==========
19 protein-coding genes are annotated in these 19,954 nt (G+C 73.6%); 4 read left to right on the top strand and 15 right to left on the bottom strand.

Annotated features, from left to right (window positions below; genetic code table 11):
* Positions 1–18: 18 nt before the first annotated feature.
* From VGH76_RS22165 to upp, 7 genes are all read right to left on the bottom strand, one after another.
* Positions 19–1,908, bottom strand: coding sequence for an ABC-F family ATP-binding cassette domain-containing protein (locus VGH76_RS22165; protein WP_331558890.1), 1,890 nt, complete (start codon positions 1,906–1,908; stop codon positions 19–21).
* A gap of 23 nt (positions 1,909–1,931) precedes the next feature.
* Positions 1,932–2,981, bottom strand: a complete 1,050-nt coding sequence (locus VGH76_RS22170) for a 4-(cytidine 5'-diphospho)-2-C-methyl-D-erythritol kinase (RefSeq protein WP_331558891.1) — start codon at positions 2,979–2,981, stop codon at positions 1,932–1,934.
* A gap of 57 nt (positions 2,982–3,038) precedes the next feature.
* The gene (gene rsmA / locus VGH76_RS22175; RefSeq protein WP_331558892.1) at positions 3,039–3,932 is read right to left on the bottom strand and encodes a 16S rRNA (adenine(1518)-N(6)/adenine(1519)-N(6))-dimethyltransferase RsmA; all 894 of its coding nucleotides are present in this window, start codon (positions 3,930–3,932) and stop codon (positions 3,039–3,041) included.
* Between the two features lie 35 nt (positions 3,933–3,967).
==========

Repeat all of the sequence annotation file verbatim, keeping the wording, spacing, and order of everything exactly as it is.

19 protein-coding genes are annotated in these 19,954 nt (G+C 73.6%); 4 read left to right on the top strand and 15 right to left on the bottom strand.

Annotated features, from left to right (window positions below; genetic code table 11):
* Positions 1–18: 18 nt before the first annotated feature.
* From VGH76_RS22165 to upp, 7 genes are all read right to left on the bottom strand, one after another.
* Positions 19–1,908, bottom strand: coding sequence for an ABC-F family ATP-binding cassette domain-containing protein (locus VGH76_RS22165; protein WP_331558890.1), 1,890 nt, complete (start codon positions 1,906–1,908; stop codon positions 19–21).
* A gap of 23 nt (positions 1,909–1,931) precedes the next feature.
* Positions 1,932–2,981, bottom strand: a complete 1,050-nt coding sequence (locus VGH76_RS22170) for a 4-(cytidine 5'-diphospho)-2-C-methyl-D-erythritol kinase (RefSeq protein WP_331558891.1) — start codon at positions 2,979–2,981, stop codon at positions 1,932–1,934.
* A gap of 57 nt (positions 2,982–3,038) precedes the next feature.
* The gene (gene rsmA / locus VGH76_RS22175; RefSeq protein WP_331558892.1) at positions 3,039–3,932 is read right to left on the bottom strand and encodes a 16S rRNA (adenine(1518)-N(6)/adenine(1519)-N(6))-dimethyltransferase RsmA; all 894 of its coding nucleotides are present in this window, start codon (positions 3,930–3,932) and stop codon (positions 3,039–3,041) included.
* Between the two features lie 35 nt (positions 3,933–3,967).